Tue. Jun 18th, 2024

At four weeks old, Scout started cancer treatment. Now, it appears to be working

Tyler Mitchell By Tyler Mitchell Jun8,2024
At just four weeks old, Scout Bradstreet underwent surgery to remove a brain tumour.
Her mother Edwina said it was hard to remain optimistic at times, as Scout underwent further treatment.
“I was always very positive, like ‘Oh it’ll be fine, it’ll just be this or it’ll just be that’. And then the brain tumour was like ‘Oh God where do I find the positivity here?” she said.
Their daughter’s happy demeanour helped them stay hopeful, Scout’s father, Sean, said.
“Even from that age, like after her first surgery, she came out and the first thing she did was smile at us,” he said.

“Every time she’s gone in or had anything done, the first thing she does is she comes out and gives us a little smile. So, I think she’s kept us going through most of it.”

A woman holding a toddler looks at the man sitting next to her as he speaks

A personalised cancer treatment for Scout (centre) has given her parents Edwina (left) and Sean (right) fresh hope. Source: SBS News

Scout is one of more than a thousand children diagnosed with cancer in Australia each year.

Previously, treatment was given to target the type of cancer — but now scientists at the Children’s Cancer Institute and the Kids Cancer Centre have found a more effective method.
By analysing the genes within the patient’s cancer cells — known as ‘precision medicine’ or ‘personalised medicine’ — researchers have been able to find changes that make the cancer more responsive to different treatments.
“It might be a genetic change that we see in adults with melanoma, or adults with breast cancer, and not one that we normally see in children’s cancer,” study author, professor David Ziegler, said.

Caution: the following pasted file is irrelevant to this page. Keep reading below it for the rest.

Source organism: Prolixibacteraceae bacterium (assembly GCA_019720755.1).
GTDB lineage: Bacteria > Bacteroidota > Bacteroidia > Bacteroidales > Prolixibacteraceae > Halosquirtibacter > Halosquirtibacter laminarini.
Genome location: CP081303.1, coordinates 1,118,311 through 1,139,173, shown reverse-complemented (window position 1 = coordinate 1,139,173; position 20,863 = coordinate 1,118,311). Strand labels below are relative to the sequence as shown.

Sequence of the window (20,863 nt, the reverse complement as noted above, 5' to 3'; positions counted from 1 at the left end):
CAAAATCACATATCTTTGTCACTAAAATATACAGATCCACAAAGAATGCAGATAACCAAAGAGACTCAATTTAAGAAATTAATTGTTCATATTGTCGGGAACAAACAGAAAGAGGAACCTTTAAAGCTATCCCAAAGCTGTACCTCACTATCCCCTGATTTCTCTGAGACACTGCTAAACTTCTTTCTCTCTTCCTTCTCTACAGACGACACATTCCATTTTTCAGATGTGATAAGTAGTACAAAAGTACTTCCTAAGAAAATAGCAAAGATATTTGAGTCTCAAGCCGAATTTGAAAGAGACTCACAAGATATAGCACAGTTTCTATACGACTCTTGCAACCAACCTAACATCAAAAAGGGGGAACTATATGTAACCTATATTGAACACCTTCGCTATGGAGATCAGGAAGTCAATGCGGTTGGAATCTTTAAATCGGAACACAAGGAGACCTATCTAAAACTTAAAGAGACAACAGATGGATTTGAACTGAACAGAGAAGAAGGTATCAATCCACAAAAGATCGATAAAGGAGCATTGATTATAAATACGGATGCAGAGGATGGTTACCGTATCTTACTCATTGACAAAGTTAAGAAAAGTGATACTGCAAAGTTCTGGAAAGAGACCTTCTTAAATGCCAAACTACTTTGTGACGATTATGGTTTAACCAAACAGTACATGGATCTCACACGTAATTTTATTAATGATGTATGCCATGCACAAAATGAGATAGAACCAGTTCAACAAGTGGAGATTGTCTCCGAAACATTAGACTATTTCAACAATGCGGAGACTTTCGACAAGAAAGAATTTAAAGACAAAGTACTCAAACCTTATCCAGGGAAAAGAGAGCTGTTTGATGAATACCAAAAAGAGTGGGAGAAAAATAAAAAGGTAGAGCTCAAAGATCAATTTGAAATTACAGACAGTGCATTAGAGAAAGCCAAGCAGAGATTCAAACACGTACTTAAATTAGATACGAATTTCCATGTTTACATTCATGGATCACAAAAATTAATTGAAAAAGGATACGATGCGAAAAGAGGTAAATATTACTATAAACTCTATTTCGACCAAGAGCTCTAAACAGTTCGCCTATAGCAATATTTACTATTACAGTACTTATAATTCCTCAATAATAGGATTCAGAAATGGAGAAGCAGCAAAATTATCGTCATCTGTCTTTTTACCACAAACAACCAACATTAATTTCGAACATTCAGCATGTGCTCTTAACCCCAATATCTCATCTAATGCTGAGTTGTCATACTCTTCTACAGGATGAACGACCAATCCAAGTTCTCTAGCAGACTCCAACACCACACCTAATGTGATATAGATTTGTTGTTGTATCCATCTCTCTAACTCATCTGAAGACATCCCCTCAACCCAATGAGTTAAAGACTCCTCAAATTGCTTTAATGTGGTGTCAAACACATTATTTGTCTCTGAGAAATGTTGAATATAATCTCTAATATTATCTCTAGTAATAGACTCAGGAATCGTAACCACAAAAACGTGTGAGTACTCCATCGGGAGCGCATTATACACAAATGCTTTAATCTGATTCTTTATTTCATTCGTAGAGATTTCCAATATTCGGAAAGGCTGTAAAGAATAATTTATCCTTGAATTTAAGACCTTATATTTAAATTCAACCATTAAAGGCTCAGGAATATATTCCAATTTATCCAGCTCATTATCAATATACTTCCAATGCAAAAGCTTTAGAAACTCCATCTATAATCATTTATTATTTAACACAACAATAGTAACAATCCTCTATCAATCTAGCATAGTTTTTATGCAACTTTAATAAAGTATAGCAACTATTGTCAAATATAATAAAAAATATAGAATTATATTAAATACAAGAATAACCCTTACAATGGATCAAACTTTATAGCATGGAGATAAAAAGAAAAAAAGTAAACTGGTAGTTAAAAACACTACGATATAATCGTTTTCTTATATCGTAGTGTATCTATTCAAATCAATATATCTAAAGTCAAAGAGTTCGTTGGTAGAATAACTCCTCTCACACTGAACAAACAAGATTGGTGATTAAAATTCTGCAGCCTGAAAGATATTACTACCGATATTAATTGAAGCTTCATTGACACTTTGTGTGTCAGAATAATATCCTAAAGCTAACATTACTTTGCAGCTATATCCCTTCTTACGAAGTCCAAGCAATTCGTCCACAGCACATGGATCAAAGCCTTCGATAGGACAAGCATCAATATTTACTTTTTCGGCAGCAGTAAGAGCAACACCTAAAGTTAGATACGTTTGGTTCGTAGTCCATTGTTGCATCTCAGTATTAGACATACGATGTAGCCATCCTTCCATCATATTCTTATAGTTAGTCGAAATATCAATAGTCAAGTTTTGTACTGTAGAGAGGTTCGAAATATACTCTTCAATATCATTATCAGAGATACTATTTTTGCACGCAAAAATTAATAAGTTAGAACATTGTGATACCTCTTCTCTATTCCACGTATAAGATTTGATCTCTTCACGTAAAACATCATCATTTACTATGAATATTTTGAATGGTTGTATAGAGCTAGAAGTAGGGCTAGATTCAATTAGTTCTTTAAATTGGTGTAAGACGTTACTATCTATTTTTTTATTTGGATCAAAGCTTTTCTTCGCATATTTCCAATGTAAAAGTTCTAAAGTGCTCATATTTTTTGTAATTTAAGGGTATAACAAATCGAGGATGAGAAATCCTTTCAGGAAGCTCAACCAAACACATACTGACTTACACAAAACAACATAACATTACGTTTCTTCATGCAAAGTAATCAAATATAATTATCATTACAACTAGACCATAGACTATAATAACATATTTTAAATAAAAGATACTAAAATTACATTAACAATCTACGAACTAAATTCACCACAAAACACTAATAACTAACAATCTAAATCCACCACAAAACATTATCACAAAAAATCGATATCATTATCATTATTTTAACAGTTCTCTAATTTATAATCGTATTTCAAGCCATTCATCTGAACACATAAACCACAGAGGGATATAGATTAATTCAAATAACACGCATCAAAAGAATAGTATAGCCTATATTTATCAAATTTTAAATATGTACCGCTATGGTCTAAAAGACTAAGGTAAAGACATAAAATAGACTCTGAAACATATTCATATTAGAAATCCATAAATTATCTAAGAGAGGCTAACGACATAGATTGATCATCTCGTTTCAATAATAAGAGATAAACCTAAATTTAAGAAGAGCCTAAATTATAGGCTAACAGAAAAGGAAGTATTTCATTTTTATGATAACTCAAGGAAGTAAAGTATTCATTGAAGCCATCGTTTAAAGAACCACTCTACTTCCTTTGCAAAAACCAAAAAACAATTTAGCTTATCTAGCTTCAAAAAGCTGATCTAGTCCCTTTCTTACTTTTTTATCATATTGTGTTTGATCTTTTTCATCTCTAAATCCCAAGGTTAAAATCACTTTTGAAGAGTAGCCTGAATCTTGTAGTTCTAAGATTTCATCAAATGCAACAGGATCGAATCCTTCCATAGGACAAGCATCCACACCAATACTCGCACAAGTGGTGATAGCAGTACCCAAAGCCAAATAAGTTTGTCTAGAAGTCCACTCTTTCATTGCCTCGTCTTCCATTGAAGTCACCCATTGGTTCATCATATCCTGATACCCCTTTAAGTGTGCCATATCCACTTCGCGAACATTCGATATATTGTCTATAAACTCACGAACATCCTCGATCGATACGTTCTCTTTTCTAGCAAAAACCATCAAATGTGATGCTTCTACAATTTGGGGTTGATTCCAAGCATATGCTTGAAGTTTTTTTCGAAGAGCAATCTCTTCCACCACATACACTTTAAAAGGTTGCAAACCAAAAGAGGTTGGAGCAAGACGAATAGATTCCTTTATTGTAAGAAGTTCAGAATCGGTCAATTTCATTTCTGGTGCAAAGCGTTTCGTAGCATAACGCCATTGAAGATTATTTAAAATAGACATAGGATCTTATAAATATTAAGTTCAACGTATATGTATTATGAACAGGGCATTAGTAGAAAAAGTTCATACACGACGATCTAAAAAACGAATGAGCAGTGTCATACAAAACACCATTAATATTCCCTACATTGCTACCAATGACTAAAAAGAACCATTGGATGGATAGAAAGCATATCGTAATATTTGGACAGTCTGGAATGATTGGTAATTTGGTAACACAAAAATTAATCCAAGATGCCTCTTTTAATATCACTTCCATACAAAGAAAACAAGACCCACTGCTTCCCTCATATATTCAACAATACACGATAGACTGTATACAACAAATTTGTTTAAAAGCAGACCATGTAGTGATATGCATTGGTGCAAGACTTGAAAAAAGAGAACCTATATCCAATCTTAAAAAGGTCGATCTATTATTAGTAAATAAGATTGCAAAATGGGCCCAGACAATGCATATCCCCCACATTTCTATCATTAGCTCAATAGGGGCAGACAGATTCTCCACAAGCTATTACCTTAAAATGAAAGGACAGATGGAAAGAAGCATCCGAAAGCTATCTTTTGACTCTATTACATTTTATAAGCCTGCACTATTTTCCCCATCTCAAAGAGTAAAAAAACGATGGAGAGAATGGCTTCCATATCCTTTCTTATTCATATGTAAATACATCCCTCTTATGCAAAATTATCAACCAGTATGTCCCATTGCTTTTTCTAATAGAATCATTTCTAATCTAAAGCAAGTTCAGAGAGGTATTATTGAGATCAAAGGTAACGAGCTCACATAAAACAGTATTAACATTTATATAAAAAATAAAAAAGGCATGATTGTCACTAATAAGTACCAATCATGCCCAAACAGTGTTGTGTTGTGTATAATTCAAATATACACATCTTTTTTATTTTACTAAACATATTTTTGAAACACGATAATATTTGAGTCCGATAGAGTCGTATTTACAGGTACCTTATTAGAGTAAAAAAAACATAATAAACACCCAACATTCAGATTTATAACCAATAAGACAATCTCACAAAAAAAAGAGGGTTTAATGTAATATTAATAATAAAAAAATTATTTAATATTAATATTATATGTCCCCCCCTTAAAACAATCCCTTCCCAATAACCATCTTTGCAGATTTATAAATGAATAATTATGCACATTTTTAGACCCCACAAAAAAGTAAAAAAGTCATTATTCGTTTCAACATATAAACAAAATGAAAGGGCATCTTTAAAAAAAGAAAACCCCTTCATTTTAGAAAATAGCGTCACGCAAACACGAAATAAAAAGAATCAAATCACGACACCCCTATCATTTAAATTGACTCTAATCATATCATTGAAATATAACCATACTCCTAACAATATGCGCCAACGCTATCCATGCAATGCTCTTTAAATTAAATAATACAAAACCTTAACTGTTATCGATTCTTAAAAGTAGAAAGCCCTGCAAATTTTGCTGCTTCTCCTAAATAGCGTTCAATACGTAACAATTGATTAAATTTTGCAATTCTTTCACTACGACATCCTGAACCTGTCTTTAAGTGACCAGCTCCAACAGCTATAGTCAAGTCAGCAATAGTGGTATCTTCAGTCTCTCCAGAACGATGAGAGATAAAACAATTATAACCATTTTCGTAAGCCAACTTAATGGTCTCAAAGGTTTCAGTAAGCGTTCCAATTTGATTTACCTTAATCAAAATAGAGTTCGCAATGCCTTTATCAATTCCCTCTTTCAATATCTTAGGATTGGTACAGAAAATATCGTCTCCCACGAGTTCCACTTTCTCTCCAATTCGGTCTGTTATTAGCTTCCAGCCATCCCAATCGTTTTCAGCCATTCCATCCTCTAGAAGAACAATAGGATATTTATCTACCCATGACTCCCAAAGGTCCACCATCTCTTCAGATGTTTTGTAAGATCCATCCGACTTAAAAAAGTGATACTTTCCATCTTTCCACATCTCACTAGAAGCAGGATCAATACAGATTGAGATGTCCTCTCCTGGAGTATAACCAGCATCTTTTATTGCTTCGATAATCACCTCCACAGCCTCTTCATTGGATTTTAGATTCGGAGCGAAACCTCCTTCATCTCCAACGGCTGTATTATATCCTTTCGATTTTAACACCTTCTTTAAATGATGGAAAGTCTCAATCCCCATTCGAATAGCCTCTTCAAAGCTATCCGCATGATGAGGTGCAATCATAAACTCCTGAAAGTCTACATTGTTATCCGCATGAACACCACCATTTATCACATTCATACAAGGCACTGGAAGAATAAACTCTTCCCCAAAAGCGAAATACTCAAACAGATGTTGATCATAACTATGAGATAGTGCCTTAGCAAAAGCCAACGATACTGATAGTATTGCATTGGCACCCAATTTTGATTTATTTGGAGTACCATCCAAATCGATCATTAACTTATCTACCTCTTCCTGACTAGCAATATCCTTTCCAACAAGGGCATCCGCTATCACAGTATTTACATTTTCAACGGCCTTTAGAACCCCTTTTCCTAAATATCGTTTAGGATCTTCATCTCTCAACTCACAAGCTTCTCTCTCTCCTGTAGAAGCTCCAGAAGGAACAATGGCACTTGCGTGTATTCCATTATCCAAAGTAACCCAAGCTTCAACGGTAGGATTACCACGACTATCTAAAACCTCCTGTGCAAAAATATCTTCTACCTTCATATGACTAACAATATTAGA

“But we will then access the drug that’s usually used to treat adult melanoma patients, and instead use that to treat this child with cancer.”

Sean Bradstreet said that the drug used for his daughter, Scout, was developed from an adult lung cancer treatment.
“They grew her tumour in the lab and it melted the tumour in the lab,” he said.
“We started giving her the medication, and the first scan was two months later and it showed it reduced the tumour by 30 per cent.
“Ever since, it’s been stable. Stable has been our favourite word at the minute, so that’s all we want to see.”
A number of the 384 children in the program had aggressive cancers that had not responded to standard treatment, such as chemotherapy.

Observed over three years, 55 per cent achieved complete or partial remission, or had their disease stabilised for at least six months.

Ziegler said after two years, researchers saw some survival rates double.
“We can now do this testing, we can find new treatments and we can offer these patients hope where previously we had none,” he said.
The first tumour that researchers looked at in 2015 took one year to analyse.
Now, they’re able to get comprehensive results back to clinicians in less than four weeks, meaning faster treatment and better outcomes for young patients.

The findings have been published in the journal Nature Medicine and will be shared with clinicians worldwide to expand the benefits of this homegrown research.

Tyler Mitchell

By Tyler Mitchell

Tyler is a renowned journalist with years of experience covering a wide range of topics including politics, entertainment, and technology. His insightful analysis and compelling storytelling have made him a trusted source for breaking news and expert commentary.

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